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I was always curouis how much they actually compressed this signal? I assume its constant bitrate and not variable. Anyone know what its set at for either company?
 

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This is top secret info for both providers. From what I understand, both providers do use variable compression rates. Sports supposedly get more bandwidth than news or other static images, premium channels get more than standard, PPV gets the most.


As both providers have added channels (ex. local into local), these compression rates have been adjusted to try and fit a gallon of programming into the 1/2 gallon of bandwidth they have. Better compression equipment and experience has helped to some degree, but the days of DBS meaning better picture quality are over, except for HDTV.


For now, both DBS systems pass HDTV along without additional compression. How long this lasts is anyone's guess.




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Quote:
Originally posted by Savageone79:
I was always curouis how much they actually compressed this signal? I assume its constant bitrate and not variable. Anyone know what its set at for either company?
Assuming you're referring to their HD signals, both services claim a bit for bit pass through. In other words, whatever they receive from the programmer gets passed through unaltered. An HBO spokesperson told me their maximum bit rate was around 13+ megabits/second. CBS is typically closer to 19 Mbits/second, I believe.




[This message has been edited by cwood (edited 09-21-2001).]
 

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Terrestrial TV (OTA) is a fixed rate of 19.39 M bits per second (MBPS)


Satellite places two HD programs per transponder. One transponder can carry UP TO 24 MBPS. Therefore one Satellite channel can be up to 12 MBPS. I know this is what Direct TV is doing from a meeting I had with them in a previous life.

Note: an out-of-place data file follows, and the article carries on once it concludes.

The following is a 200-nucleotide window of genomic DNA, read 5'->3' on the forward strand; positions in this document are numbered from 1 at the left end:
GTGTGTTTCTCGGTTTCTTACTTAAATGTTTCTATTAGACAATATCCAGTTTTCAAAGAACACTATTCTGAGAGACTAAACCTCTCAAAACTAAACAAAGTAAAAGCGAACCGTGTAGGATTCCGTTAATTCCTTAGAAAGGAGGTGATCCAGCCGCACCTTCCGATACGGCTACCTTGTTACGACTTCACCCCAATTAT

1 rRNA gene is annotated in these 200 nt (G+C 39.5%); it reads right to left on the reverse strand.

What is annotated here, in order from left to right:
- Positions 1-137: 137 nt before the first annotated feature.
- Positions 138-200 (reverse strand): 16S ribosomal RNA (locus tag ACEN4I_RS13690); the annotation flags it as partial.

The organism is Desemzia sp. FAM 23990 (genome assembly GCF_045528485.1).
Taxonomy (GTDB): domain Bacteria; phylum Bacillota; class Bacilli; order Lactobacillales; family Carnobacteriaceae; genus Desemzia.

Typical compression rates are 35:1 to 50:1 give or take 200% I can not be more precise because cable and satellite play games with the compression ratio, not just through statistical multiplexing, but with the sinister motive of putting more programs in the same space. They raise the compression ratio and lower the picture quality until they get enough complaints where they figure are at the threshold of where they the average person will notice a degradation in picture quality. They do this periodically. The problem is if you get used to crap then it accepted, so when the compression rate is raised again the reference for a good picture is already crap. They do not use focus groups for this, they depend on subscribers calling and complaining about the picture. I sat on a DTV Q&A panel in New York and had one of the top executives of cable explain this mode of operation to the listeners.

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Jim Burns www.dtvconsultants.com


[This message has been edited by Jim Burns (edited 09-22-2001).]
 

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Discussion Starter · #5 ·
No i knew what HD was i was interested in what their standard programming is compressed at. It would seem to me that it is even lower then SVCD Qaulity which to me says they must be at like VCD bitrates for some of thier channels to get it to look that bad.
 

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The small dish compression disease has made its way to digital cable. When will this crap stop?


HDTV is not immune to it either, bit rates are being reduced already. Most people really don't care as long as picture appears on their screen.
 

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What I forgot to mention in my post was the point!


Call you sat or cable provider and tell them the picture sucks. This may take a couple of calls, ask for the supervisor if the person on the other end of the phone has no idea what you are talking about.



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Jim Burns
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